Ancestry is very much part of the Hopeless Maine story. The Jones family claims to descend from pirates, while the Frog family show every sign of having originated in Innsmouth. The island celebrates its Founding Families.
Unlike most of America, Hopeless was not occupied prior to the arrival of settlers from further afield. In local indigenous languages it is referred to as The Place We Go When We Are Young And Trying To Prove Something. There are four tribes associated with the Maine area and I’ve tried to be careful around both honouring their existence and not putting this story on to them. The island is a silly place to live, and local people know that. The founding had everything to do with white capitalist exploitation of resources, and since the resources went away, has mostly been populated by people from shipwrecks.
On her father’s side, Salamandra is descended from one of the founding families – The O’Stoats. This is a family with a long tradition of murder, and unpleasant occultism, often combined. Her father – Durosimi, is present in the graphic novels and you can find her paternal grandfather in New England Gothic. The grandmother on this side is a significant absence and I might seek out her story at some point.
Salamandra’s mother, Melisandra, is a bit of a psychopath and we also see her in the graphic novels. We meet Balthazar – Melisandra’s father, but her mother has also existed as a significant absence. I’d suspected for a while that she might be a mermaid.
This year we started looking at the mermaid grandmother in earnest. Her name is Alraune – which is German for mandrake. Dr Abbey named her as part of the project we’re working on together. So far, we have one image of her, although clearly there will be more, and it will be interesting to see more of her mermaid form as we progress. It’s also been interesting exploring the dynamics between three generations of magical women, none of whom really get on with each other.
Jellyfish women grow from the head down. These creatures begin life as regular jellyfish, with eggs growing into larvae that swim about for a bit and eventually find something to attach themselves to. They feed and grow as anonymous looking tentacled things. These eventually tuck their tentacles in and become small sea creatures. Feeding continues. Feeding and growing. So much feeding. Eventually the jellyfish bell and tentacles start to develop. And sometimes, the bell has a face.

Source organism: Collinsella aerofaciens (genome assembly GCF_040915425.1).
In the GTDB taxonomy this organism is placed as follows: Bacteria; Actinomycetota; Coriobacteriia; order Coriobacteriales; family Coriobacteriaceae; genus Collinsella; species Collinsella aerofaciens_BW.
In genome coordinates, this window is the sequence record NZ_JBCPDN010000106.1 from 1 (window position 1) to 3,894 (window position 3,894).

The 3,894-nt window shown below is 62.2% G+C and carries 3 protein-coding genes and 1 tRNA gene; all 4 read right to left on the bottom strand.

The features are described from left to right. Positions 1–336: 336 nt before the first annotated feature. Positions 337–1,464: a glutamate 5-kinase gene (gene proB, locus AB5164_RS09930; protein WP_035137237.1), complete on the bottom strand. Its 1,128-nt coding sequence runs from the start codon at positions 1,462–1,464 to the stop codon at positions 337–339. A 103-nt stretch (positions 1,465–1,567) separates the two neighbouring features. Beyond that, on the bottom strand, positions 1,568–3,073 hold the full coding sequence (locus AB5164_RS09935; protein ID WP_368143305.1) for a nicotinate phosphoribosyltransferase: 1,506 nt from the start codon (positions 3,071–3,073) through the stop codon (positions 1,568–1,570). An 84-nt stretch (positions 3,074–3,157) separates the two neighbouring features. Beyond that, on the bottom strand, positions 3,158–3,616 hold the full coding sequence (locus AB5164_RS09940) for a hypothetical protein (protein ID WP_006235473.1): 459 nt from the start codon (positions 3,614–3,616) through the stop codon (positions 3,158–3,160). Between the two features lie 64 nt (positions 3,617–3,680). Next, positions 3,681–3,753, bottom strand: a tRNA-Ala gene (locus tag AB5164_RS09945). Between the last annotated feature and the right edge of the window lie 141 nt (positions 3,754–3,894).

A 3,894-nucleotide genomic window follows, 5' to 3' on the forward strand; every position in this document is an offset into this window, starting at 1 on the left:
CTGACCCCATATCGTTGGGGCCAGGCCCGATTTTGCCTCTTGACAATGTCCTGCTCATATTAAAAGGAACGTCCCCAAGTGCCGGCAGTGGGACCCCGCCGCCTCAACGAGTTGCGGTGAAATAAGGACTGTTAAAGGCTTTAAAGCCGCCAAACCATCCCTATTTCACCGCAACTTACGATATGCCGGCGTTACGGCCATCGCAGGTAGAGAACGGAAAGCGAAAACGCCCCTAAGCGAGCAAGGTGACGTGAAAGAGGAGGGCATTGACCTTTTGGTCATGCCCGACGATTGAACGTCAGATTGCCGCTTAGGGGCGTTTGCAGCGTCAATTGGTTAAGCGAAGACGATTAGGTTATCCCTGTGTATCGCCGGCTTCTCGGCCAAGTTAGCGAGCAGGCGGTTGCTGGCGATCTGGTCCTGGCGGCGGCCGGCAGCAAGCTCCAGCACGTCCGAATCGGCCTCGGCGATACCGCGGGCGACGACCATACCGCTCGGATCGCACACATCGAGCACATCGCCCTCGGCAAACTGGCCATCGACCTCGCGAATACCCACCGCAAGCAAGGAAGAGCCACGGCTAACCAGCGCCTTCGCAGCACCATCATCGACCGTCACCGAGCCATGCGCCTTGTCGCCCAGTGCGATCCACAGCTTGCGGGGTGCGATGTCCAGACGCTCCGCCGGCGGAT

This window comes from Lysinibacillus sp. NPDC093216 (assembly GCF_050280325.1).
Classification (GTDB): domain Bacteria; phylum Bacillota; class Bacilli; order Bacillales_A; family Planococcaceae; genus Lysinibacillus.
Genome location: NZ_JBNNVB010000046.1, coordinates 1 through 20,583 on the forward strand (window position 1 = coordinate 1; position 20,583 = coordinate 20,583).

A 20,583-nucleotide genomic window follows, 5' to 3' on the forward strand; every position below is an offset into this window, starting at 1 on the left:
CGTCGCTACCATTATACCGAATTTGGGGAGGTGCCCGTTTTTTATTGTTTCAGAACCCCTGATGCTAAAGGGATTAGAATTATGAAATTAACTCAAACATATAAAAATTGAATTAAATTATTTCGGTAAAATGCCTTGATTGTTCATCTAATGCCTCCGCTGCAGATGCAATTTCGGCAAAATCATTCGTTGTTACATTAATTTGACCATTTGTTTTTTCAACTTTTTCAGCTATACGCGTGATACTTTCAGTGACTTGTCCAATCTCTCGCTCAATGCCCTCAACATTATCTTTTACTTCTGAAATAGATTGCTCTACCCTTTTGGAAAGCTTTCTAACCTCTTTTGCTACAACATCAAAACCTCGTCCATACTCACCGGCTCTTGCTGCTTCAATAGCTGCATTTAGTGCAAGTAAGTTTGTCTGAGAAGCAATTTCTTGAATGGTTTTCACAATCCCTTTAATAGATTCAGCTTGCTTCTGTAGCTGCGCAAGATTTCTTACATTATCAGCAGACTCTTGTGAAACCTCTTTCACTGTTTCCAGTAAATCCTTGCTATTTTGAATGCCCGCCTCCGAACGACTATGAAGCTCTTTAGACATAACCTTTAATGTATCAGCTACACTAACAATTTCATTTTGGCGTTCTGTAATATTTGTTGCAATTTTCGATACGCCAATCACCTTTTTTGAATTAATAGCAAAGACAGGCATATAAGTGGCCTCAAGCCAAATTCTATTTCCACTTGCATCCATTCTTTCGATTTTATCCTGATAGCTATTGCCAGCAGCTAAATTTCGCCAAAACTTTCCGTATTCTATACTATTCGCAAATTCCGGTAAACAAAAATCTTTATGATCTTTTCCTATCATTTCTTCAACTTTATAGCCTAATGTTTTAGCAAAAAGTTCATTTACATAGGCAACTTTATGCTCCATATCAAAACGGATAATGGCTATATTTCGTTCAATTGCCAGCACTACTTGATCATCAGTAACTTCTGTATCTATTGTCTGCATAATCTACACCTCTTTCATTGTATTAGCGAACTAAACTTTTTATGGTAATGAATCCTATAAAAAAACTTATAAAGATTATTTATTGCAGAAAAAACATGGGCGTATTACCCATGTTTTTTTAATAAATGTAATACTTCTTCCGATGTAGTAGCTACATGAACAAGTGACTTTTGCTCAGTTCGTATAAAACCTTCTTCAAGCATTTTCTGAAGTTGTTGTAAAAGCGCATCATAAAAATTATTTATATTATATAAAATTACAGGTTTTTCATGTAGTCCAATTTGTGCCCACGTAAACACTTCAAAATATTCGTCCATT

Why certain jellyfish develop human-seeming faces is a bit of a mystery. If the jellyfish survives, it will continue to feed and grow – specifically growing downwards until it takes the form of an adult human female – often wearing a large and elaborate dress. This is clearly because the jellyfish woman incorporates the bell tent of the regular jellyfish form. It may just be an uneasy coincidence that this form exists.
When the jellyfish woman has feet, she finds a location where the depth is just right, and attaches herself to the sea floor again. Once this has been achieved, a jellyfish woman can in theory live forever. The sea depth is vitally important – no more than the head and shoulders of the jellyfish woman should be exposed by low tide. However, it is vital that the head at least is exposed as this is key to how the adult jellyfish woman feeds.
The ability of jellyfish women to learn and deploy human speech is another of their many mysteries. It is theorised that they are psychic and either draw the language from the head of a potential victim in order to speak, or project their words into the human mind.
The jellyfish woman will use either seduction to lure a victim, or will try to persuade them that she is a normal human at risk of drowning. Once the victim enters the water, the jellyfish woman uses the poison in her tentacles to further entrap her prey. She consumes small amount of blood, but her poison is addictive and causes victims to voluntarily return, craving fresh hits. Feeding over an extended period, coupled with the impact of the poison, will kill the victim.
Drury is a good doggo. He knows this in his bones, and is sometimes confused when people find him scary. Granted, he’s a large pupper and he knows he isn’t supposed to jump up at people, but he gets excited.
Exactly when, or how, or why Drury turned out the way he did is a bit of a mystery – especially to him. In essence he was just a dog who was very into being a dog. And he was so enthusiastic about being a dog that when bits of him stopped being a dog, he didn’t really pay it much attention. He just kept bounding about.
He must have been more alarming during the period when his softer tissues were retiring. It is unlikely that he noticed much about this, but a lage, decaying dog is not the cute floof most people want to see, much less be enthusiastically licked by.
Perhaps he belonged to a night soil man, who would not have noticed the smell. Perhaps his owner was a necromancer – deliberately or accidentally, and loved Drury too much to let him go, even when bits of him started falling off. Perhaps he was conjured into being with the intention that he be awful and terrible, but he just continued being far too much of a dog for that to work out properly.
As a bone creature, one of Drury’s particular hobbies is finding things to dangle out of his mouth that function like a tongue. He also likes to bring people presents, as with the illustration above. He knows he is a good boy, and no amount of screaming will ever persuade him otherwise.